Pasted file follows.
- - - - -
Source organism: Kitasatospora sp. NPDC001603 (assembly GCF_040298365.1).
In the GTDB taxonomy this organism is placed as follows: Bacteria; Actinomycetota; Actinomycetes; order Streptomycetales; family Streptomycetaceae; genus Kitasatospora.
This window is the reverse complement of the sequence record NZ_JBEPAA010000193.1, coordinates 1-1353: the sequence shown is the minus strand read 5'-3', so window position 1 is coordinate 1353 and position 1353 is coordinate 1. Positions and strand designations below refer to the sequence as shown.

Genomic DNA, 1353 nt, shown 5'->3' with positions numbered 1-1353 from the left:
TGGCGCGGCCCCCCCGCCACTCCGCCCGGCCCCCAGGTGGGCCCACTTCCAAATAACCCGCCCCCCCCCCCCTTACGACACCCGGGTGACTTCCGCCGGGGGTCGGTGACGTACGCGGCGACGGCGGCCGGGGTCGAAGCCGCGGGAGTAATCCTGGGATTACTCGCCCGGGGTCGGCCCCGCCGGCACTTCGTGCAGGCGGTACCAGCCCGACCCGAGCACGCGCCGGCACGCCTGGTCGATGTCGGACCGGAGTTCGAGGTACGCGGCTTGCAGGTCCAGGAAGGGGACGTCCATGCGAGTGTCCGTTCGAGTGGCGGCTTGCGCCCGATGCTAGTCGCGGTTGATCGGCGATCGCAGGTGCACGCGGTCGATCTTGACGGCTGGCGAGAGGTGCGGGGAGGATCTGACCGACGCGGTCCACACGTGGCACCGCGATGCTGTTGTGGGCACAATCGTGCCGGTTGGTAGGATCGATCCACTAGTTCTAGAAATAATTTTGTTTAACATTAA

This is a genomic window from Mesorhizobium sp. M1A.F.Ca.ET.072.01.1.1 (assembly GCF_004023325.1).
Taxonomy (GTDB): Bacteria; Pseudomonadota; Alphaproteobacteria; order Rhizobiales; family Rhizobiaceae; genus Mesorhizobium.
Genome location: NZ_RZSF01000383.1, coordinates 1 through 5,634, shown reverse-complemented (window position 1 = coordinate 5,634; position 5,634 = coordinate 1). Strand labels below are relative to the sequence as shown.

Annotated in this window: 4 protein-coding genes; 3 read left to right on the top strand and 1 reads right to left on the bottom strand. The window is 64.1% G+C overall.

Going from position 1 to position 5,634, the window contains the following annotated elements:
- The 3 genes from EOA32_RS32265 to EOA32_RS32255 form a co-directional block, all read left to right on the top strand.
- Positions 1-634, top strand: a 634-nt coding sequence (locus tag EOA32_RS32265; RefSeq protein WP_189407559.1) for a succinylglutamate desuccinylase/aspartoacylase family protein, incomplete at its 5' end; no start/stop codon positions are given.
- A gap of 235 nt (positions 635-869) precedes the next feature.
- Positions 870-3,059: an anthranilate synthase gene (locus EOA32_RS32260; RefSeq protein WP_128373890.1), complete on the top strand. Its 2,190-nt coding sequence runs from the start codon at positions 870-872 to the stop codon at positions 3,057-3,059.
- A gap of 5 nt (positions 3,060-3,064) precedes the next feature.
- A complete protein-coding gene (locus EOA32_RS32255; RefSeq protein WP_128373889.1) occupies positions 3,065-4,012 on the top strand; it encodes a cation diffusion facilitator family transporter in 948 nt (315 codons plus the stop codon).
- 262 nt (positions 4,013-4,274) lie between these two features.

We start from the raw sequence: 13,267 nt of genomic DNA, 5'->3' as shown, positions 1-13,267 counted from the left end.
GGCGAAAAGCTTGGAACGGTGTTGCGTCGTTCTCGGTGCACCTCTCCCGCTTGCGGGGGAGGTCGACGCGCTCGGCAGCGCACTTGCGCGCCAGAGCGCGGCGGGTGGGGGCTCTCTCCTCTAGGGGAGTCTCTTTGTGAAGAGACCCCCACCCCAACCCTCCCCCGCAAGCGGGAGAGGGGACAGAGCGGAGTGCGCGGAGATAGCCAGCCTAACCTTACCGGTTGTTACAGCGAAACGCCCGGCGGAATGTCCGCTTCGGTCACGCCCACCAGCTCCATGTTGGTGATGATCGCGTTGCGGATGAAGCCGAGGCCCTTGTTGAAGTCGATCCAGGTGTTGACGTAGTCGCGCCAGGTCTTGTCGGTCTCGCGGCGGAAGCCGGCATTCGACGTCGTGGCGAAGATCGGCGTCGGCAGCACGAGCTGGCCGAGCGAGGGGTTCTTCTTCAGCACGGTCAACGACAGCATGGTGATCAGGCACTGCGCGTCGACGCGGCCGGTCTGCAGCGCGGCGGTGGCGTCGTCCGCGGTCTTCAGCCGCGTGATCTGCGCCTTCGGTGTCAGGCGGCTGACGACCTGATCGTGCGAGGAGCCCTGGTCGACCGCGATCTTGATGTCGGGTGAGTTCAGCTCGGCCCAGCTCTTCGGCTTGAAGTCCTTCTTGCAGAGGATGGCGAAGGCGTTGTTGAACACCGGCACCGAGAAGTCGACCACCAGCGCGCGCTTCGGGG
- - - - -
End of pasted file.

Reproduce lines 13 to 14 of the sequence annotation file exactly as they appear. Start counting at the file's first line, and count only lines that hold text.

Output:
- A gap of 235 nt (positions 635-869) precedes the next feature.
- Positions 870-3,059: an anthranilate synthase gene (locus EOA32_RS32260; RefSeq protein WP_128373890.1), complete on the top strand. Its 2,190-nt coding sequence runs from the start codon at positions 870-872 to the stop codon at positions 3,057-3,059.